Twice a year, we provide our readers with feedback from the recent Joint Commission surveys that our clients have undergone. During the first quarter of 2011, several clients had their triennial surveys. It's clear that there are some high scrutiny areas where surveyors are consistently focusing their attention. The following summary of these areas includes both psychiatric hospitals and behavioral health organizations.
High Scrutiny Areas in 2011
Medical Staff Chapter: Focused Professional Practice Evaluation (FPPE) and Ongoing Professional Practice Evaluation (OPPE)
Psychiatric hospitals continue to be cited for lack of compliance with the requirements for FPPE and OPPE. For OPPE, surveyors are looking for evidence of a review at least twice a year of the LIP's performance. They are also looking for use of practitioner performance data as part of that review. Several hospitals have been cited for their process not being "data driven." For FPPE, surveyors are looking for the criteria that would trigger such a focused evaluation. Some hospitals have not yet defined these triggers and vague definitions for when FPPE will be conducted are no longer acceptable.
Tip: Most psychiatric hospitals have mechanisms for collecting data on physician performance. These typically include peer review, documentation audits, patient satisfaction data, and performance evaluations. These can be packaged to meet many of the requirements for FPPE and OPPE. Be sure that your medical staff rules/regulations or procedures reflect the language of FPPE and OPPE and that medical staff are conversant on this process.
Check out the BoosterPak on this topic available on your Joint Commission Connect extranet site. It has helpful examples, FAQs, and survey process tips.
Leadership Chapter: Contracts
Contracts are getting more scrutiny than ever before under LD.04.03.09. The focus is on contracts for clinical services. This includes contracts with agencies and contracts with individual practitioners.
Tip: LIPs that provide services on site at the hospital must go through your Medical Staff credentialing and privileging process. (Don't forget that these LIPs will also need to have FPPE and OPPE as discussed above.) For non-hospital based BH organizations, this means putting these practitioners though your process for credentialing and assignment of clinical responsibilities.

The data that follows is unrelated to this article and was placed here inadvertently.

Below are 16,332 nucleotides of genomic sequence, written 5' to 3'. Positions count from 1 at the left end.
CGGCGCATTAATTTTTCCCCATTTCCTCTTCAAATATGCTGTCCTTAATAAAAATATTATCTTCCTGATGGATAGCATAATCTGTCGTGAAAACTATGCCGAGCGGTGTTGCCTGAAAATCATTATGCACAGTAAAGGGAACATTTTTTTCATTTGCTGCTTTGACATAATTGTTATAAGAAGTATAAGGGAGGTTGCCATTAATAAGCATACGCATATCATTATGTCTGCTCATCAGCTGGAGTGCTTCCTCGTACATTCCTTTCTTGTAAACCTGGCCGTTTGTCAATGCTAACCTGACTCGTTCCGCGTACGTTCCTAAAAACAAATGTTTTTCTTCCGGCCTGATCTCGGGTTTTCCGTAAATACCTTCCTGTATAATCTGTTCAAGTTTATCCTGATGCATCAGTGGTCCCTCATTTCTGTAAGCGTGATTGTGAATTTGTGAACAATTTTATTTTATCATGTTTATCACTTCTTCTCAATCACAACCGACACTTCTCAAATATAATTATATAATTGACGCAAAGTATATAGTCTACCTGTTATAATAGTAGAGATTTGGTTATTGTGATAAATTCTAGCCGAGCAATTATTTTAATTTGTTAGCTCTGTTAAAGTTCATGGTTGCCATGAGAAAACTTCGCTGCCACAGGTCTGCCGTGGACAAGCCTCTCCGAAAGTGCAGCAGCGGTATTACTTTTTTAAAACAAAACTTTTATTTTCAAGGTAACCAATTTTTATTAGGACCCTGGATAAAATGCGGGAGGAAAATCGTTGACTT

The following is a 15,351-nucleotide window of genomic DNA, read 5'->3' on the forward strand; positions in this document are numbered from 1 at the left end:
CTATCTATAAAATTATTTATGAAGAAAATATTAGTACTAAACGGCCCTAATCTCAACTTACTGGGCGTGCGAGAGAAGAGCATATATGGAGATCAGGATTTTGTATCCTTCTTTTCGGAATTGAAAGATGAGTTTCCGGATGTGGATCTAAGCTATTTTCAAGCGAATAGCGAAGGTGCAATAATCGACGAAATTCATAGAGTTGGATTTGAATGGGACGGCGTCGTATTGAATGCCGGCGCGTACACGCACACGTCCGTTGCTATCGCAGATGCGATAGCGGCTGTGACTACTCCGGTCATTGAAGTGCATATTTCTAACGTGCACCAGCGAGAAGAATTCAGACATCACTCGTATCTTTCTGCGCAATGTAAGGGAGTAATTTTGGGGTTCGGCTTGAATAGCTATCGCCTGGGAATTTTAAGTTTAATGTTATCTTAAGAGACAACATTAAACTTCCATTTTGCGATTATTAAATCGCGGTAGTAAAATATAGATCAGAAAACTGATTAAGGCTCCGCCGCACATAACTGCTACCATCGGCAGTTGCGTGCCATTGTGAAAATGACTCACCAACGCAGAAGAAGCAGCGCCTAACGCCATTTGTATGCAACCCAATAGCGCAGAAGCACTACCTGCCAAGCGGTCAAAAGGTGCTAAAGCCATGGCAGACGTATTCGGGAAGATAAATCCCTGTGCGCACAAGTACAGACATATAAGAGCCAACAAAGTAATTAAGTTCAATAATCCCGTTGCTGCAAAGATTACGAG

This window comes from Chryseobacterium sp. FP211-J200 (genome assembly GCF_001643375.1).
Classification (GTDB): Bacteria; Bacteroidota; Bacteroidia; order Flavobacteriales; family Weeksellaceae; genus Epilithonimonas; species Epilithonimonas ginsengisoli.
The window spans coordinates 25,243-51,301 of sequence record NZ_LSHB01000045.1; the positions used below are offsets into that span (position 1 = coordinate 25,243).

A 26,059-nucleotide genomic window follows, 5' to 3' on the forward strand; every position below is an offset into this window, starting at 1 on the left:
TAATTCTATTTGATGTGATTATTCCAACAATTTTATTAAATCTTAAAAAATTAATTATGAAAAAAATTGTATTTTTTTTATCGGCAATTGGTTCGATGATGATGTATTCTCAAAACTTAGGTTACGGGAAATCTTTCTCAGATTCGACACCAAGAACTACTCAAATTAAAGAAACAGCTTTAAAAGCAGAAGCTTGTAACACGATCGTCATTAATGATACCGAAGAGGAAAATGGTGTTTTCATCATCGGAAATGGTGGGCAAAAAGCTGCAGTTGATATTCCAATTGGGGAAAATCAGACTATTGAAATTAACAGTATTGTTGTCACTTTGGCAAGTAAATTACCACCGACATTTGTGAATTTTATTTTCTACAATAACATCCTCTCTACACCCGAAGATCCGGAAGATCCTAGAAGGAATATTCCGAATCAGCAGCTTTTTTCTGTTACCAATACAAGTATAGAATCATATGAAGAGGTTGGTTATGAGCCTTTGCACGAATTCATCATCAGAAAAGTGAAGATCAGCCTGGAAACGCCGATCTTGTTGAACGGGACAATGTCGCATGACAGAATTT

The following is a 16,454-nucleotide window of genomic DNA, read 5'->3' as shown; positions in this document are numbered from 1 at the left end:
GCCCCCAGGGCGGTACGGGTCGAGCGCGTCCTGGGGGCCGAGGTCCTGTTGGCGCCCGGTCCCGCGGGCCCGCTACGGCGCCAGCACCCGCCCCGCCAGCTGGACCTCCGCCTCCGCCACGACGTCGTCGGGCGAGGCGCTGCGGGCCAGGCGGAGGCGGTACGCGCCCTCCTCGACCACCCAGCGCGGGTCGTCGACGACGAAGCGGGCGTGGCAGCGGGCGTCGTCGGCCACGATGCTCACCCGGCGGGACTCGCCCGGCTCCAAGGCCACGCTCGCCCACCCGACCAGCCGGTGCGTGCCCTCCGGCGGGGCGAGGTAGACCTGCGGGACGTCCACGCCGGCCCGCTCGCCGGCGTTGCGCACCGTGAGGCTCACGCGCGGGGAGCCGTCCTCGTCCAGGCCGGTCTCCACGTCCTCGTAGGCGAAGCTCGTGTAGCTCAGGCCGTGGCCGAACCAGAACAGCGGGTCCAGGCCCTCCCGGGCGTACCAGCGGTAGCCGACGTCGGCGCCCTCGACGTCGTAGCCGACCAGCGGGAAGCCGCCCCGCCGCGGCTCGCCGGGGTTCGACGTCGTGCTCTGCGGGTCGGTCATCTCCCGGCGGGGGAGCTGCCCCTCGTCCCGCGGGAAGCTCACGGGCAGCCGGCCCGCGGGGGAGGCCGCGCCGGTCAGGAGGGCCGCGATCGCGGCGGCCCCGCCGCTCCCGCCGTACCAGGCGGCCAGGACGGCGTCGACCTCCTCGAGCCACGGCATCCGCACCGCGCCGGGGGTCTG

For non-LIP contract services (e.g. speech therapy) that are provided either on site or off site, there needs to be a mechanism for monitoring the quality of the contract service. This should include a documented review of the performance expectations included in the contract. Leadership needs to conduct this review at least annually. Contracted staff working on site must receive orientation and an evaluation of their performance. This can be done either by you (the accredited organization) or it can be built into the contract for the contractor to do.
Life Safety and Environment of Care Chapters
In 2011, an extra day has been added to hospital agendas for the Life Safety Code surveyor. With this new agenda, the LSC surveyor now has more time to conduct the building tour. Also, he typically now covers the Environment of Care and Emergency Management interviews instead of the nurse or physician surveyor. As anticipated, this has meant a higher level of scrutiny in these areas and more RFIs. "Our surveyor this year really focused on our emergency management drills much more than in previous surveys," noted one Safety Officer. "He didn't like the fact that we hadn't drilled on an emergency related to a violent intruder since this was one of the top risks identified in our hazard vulnerability analysis. We're now paying more attention to how we conduct and critique our drills." One welcome outcome of the extra day for the LSC surveyor has been that many of them have spent additional time providing consultation to the hospital which was a welcome addition to the survey.
Infection Prevention & Control Chapter
For psychiatric hospitals, nurse surveyors have been closely scrutinizing the cleaning of minor medical equipment such as glucometers, blood pressure cuffs and stethoscopes (as per IC.02.02.01.) They expect to see a defined procedure for cleaning these items and they have been observing during tracers to see if staff is following the procedure. Hospitals have been cited for:
- No cleaning of blood pressure cuff between patients; hospital policy required wiping down cuff between each patient)
- Stethoscopes used on multiple patients and not cleaned